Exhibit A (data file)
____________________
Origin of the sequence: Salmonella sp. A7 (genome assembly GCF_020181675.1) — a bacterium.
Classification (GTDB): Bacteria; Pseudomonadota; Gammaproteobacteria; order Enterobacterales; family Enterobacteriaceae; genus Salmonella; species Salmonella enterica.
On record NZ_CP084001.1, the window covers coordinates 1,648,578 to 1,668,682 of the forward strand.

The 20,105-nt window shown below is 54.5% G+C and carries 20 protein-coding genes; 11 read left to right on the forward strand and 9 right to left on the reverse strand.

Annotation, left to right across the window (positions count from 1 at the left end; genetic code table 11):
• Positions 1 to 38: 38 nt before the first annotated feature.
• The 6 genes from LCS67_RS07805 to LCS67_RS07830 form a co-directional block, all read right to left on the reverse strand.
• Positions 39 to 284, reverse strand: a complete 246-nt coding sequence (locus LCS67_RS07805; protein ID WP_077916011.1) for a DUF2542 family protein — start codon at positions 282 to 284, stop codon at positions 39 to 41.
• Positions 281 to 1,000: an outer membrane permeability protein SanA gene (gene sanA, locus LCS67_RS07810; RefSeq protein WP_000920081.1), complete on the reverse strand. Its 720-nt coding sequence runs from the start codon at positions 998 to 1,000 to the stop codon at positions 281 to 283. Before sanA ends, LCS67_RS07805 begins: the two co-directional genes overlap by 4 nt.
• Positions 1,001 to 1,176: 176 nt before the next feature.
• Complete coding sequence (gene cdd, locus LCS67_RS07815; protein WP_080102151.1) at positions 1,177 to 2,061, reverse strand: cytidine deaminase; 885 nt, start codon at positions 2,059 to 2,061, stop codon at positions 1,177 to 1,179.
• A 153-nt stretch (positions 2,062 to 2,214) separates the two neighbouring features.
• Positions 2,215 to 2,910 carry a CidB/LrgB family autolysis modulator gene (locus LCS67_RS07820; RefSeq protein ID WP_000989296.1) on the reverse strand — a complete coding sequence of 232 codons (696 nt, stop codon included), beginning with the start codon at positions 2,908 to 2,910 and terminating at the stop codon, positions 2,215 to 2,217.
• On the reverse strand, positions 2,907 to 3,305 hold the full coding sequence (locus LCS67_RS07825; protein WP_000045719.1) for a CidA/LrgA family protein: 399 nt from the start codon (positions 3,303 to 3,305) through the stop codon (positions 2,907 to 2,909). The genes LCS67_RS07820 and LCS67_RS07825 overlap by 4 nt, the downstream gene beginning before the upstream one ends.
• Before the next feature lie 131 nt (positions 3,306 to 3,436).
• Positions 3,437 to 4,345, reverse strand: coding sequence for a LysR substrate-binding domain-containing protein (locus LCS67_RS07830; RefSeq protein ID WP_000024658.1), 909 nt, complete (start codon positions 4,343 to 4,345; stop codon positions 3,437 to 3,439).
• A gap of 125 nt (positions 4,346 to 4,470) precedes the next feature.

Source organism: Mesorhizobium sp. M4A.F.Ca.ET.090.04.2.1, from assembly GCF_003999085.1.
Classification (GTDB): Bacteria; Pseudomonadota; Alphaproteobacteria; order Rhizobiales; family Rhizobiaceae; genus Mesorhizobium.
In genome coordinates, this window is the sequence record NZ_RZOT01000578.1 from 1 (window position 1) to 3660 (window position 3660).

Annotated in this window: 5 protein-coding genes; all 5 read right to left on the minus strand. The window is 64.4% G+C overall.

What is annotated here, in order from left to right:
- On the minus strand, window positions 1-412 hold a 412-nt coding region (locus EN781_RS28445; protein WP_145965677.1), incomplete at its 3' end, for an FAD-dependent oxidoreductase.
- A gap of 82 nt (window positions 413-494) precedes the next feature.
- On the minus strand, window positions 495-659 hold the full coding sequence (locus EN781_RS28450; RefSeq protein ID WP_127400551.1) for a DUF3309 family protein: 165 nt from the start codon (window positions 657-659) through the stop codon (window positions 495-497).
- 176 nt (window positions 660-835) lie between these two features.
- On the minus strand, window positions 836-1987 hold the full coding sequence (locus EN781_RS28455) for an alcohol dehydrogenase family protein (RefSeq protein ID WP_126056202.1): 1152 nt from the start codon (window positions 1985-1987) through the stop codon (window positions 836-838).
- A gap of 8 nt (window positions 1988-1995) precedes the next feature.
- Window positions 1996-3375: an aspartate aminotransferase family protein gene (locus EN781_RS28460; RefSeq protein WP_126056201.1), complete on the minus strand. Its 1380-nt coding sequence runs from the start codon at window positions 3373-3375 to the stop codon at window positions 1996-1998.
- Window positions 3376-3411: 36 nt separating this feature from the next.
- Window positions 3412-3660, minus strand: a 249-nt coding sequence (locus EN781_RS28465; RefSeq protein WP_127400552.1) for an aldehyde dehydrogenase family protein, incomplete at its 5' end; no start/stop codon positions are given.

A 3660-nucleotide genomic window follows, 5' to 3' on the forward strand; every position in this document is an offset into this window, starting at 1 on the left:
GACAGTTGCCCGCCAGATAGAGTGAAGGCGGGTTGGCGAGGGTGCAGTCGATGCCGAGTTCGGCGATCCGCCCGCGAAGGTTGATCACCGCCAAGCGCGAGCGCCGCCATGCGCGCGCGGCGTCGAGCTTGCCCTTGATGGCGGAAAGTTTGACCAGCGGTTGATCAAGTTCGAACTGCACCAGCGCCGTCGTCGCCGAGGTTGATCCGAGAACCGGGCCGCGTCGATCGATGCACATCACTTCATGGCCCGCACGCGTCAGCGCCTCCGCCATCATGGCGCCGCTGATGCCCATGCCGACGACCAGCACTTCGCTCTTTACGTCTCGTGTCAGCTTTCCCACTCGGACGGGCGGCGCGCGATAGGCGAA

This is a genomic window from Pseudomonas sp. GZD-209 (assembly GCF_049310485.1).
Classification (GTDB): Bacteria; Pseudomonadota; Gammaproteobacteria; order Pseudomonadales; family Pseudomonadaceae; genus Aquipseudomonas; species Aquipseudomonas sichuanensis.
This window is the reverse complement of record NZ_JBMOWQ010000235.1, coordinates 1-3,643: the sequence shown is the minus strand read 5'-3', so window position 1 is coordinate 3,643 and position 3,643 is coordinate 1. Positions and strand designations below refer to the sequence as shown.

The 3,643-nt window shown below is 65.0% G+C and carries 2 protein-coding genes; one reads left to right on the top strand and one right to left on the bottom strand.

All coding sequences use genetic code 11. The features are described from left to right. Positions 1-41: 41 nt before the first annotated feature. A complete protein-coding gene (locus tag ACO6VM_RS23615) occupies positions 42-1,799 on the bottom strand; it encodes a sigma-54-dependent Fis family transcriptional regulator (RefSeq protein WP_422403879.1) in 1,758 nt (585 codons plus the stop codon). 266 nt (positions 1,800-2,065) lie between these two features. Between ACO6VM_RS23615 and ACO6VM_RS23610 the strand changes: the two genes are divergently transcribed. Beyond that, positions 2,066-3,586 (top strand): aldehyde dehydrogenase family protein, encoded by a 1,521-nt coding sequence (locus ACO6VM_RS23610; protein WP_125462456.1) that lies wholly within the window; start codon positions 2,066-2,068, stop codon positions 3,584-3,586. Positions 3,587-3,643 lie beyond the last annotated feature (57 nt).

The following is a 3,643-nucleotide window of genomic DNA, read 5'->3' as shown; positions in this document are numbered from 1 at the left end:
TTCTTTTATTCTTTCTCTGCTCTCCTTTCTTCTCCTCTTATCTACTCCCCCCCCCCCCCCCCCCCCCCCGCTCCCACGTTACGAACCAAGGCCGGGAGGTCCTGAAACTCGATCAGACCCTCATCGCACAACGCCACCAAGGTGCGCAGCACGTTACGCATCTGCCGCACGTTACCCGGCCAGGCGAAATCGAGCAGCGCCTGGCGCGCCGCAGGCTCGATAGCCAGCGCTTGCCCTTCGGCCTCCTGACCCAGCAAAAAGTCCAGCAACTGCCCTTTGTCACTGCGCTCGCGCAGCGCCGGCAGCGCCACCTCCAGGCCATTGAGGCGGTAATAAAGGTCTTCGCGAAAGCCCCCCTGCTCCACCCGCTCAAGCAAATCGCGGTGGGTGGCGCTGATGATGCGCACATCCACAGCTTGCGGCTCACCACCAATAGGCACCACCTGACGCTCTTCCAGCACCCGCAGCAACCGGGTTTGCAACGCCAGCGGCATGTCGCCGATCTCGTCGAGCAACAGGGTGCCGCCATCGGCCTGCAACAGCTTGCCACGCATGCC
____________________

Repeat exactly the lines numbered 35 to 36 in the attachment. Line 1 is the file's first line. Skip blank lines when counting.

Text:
Classification (GTDB): Bacteria; Pseudomonadota; Gammaproteobacteria; order Pseudomonadales; family Pseudomonadaceae; genus Aquipseudomonas; species Aquipseudomonas sichuanensis.
This window is the reverse complement of record NZ_JBMOWQ010000235.1, coordinates 1-3,643: the sequence shown is the minus strand read 5'-3', so window position 1 is coordinate 3,643 and position 3,643 is coordinate 1. Positions and strand designations below refer to the sequence as shown.